But the message was in Spanish. Making it clear that Republicans want Latino votes like never before.

MATTHEW DOWD, CHIEF STRATEGIST, BUSH/CHENEY 2004: We had to improve among the Latino population because of how fast-growing it is in part of the electorate and how important it is. And so a day doesn't go by when we don't talk about that as an important constituency.

HINOJOSA: So important that Republicans bragged they'll break spending records on Spanish language advertising.

SEGAL: Eight, twelve, even twenty years ago, political strategists wondered whether it was of value to use a few thousand dollars to create some Spanish language ads. And now, there are high- level debates about how many millions of dollars can we bring together.

HINOJOSA: The Democrats broke money records with their own Spanish language primary ads. But the Kerry campaign says it still has no chief Latino strategist on staff even though Democrats usually capture most of the Latino vote.

HENRY CISNEROS, KERRY CAMPAIGN ADVISER: The pieces are falling in place and I think we're going to be very competitive. And in fact, we will have the superior message and the superior content and the superior candidate for Latinos. The watch word is not "relax." It is, this is a marathon. Pace yourself, and you don't panic.

HINOJOSA: The Bush/Cheney campaign is far from relaxing.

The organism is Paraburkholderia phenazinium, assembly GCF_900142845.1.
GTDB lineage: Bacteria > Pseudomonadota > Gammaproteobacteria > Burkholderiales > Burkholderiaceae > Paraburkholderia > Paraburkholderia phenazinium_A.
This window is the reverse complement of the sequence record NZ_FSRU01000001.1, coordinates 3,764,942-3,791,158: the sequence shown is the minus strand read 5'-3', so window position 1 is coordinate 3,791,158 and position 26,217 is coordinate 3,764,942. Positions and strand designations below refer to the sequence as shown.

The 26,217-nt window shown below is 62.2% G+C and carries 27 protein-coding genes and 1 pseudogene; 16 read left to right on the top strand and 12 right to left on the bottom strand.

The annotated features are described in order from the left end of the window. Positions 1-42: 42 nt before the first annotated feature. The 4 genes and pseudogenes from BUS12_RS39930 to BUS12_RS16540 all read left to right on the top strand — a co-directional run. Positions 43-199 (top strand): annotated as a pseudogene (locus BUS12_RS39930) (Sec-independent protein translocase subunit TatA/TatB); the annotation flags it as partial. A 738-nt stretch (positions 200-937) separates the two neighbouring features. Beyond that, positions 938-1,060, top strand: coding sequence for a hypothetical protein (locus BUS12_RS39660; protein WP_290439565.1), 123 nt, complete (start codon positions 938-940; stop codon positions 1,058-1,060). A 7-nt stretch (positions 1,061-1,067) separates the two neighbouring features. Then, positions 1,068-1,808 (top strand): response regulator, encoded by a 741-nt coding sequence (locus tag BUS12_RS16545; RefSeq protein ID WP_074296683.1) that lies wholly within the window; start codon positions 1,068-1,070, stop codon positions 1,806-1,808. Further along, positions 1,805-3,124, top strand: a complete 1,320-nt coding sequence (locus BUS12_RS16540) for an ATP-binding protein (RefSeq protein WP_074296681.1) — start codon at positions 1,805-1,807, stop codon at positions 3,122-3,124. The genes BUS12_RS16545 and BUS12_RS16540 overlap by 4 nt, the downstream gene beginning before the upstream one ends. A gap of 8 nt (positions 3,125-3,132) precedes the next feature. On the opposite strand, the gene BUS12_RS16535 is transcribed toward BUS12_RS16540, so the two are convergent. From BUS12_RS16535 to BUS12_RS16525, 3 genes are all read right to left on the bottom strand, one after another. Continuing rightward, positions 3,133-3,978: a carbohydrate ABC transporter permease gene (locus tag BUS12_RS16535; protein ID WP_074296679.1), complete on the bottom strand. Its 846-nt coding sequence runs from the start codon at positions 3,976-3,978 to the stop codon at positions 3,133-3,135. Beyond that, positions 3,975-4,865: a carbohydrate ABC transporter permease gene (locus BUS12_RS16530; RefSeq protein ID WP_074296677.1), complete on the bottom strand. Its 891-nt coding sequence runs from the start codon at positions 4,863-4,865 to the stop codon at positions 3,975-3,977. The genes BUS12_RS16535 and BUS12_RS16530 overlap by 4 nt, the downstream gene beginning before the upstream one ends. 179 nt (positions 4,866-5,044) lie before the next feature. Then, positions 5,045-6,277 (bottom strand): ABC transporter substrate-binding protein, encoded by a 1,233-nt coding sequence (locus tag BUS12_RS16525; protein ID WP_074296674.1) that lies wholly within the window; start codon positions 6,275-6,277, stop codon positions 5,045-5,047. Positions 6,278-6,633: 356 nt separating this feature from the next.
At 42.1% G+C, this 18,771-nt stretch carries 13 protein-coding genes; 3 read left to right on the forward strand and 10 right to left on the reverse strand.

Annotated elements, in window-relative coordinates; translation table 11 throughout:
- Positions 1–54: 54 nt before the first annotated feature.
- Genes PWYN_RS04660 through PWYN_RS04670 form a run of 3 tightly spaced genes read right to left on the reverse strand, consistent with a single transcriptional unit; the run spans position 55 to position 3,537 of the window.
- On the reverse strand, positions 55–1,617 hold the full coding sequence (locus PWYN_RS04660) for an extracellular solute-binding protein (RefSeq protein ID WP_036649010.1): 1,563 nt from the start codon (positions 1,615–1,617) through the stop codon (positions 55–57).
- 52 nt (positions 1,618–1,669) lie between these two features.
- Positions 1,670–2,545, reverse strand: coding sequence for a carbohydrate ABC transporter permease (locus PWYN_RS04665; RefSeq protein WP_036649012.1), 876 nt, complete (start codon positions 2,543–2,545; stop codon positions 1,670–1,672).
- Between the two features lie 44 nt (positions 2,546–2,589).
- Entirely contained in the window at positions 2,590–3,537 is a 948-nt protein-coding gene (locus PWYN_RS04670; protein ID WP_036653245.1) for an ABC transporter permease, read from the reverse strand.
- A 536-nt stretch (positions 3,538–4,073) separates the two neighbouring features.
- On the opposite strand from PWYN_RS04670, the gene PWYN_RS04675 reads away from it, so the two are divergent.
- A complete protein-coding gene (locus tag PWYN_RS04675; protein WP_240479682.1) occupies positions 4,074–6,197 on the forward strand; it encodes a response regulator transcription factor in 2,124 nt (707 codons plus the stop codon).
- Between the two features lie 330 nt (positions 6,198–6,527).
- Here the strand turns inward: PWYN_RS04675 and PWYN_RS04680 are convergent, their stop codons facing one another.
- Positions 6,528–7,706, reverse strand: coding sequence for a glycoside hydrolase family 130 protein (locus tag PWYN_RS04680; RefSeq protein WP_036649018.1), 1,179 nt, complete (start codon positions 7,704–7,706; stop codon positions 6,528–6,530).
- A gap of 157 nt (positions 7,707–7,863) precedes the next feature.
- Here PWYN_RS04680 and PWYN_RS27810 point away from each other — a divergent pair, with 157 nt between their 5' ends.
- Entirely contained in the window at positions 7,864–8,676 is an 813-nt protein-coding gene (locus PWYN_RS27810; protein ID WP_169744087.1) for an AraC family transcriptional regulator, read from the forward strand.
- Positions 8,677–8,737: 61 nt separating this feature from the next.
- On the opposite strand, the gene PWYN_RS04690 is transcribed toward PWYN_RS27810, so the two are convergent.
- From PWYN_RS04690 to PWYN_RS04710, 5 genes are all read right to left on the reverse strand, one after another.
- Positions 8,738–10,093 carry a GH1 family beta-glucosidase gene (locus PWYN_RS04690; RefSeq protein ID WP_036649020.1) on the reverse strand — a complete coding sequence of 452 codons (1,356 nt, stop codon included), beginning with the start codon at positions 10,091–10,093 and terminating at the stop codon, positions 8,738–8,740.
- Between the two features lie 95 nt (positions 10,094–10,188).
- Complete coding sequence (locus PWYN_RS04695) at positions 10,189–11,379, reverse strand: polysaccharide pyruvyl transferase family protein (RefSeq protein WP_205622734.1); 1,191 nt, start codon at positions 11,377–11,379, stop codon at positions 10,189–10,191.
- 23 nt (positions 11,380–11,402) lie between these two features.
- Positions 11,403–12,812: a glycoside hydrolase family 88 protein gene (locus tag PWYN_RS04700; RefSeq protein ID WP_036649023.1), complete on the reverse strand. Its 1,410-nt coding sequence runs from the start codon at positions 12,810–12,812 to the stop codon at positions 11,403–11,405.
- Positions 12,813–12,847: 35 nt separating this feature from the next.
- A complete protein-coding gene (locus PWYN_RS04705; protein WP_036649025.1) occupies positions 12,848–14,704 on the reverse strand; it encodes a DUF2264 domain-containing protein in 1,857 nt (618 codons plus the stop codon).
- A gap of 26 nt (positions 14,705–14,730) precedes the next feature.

DOWD: This is going to be a fight. And I think they recognize that they are losing a constituency that they had thought sort of was in lock-step with their party.

HINOJOSA: Bush/Cheney 2004 is working hard on image. In January they spent $11,000 on a print add in "Vista" magazine with a circulation of a million.

DOWD: The picture of the president of the United States riding in a pickup truck with a cowboy hat. I think that that image can draw in some Latino voters.

HINOJOSA: The Democrats are doing their own image making. But just in case,, the New Democratic Network and People for the American Way have hit the airwaves for Democrats, also in Spanish. An unprecedented move by independent groups targeting Latino voters who both parties hope could hand them a victory.

Maria Hinojosa, CNN, New York.


WOODRUFF: Another story we're going to watch throughout this year.

For much of the week, the 9/11 attacks and the terror threat weighed heavily on the presidential campaign. Here now our senior political analyst Bill Schneider -- Bill.

WILLIAM SCHNEIDER, CNN SENIOR POLITICAL ANALYST: You know, President Bush's credibility came under assault this week from someone who's not supposed to be a political player. Well, that's what made it "The Political Play of the Week."


SCHNEIDER (voice-over): President Bush claims the war on terrorism as his issue. This week his former counterterrorism chief Richard Clarke blew a hole in that claim.